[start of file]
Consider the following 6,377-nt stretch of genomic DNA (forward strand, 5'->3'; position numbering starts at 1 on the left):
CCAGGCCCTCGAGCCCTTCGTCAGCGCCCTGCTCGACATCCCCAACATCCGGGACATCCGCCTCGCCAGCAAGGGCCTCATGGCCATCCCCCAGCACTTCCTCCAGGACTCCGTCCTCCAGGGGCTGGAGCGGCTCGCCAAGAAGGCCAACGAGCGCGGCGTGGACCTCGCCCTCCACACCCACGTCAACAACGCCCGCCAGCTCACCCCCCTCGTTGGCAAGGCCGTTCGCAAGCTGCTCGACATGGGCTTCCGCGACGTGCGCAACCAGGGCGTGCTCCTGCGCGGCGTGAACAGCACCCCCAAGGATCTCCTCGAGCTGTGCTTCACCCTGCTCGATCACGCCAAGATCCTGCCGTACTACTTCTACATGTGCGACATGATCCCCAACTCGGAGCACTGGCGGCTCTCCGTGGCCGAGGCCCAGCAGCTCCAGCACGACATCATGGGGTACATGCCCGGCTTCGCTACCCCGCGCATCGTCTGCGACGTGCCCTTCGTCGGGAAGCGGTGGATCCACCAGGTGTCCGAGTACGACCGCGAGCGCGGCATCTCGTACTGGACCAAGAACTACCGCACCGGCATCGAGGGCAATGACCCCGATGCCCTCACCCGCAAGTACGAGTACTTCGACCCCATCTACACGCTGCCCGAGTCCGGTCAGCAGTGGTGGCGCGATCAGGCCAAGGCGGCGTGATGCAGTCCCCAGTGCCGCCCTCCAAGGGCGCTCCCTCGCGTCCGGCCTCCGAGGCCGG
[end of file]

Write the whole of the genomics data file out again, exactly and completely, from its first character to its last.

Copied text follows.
Consider the following 6,377-nt stretch of genomic DNA (forward strand, 5'->3'; position numbering starts at 1 on the left):
CCAGGCCCTCGAGCCCTTCGTCAGCGCCCTGCTCGACATCCCCAACATCCGGGACATCCGCCTCGCCAGCAAGGGCCTCATGGCCATCCCCCAGCACTTCCTCCAGGACTCCGTCCTCCAGGGGCTGGAGCGGCTCGCCAAGAAGGCCAACGAGCGCGGCGTGGACCTCGCCCTCCACACCCACGTCAACAACGCCCGCCAGCTCACCCCCCTCGTTGGCAAGGCCGTTCGCAAGCTGCTCGACATGGGCTTCCGCGACGTGCGCAACCAGGGCGTGCTCCTGCGCGGCGTGAACAGCACCCCCAAGGATCTCCTCGAGCTGTGCTTCACCCTGCTCGATCACGCCAAGATCCTGCCGTACTACTTCTACATGTGCGACATGATCCCCAACTCGGAGCACTGGCGGCTCTCCGTGGCCGAGGCCCAGCAGCTCCAGCACGACATCATGGGGTACATGCCCGGCTTCGCTACCCCGCGCATCGTCTGCGACGTGCCCTTCGTCGGGAAGCGGTGGATCCACCAGGTGTCCGAGTACGACCGCGAGCGCGGCATCTCGTACTGGACCAAGAACTACCGCACCGGCATCGAGGGCAATGACCCCGATGCCCTCACCCGCAAGTACGAGTACTTCGACCCCATCTACACGCTGCCCGAGTCCGGTCAGCAGTGGTGGCGCGATCAGGCCAAGGCGGCGTGATGCAGTCCCCAGTGCCGCCCTCCAAGGGCGCTCCCTCGCGTCCGGCCTCCGAGGCCGG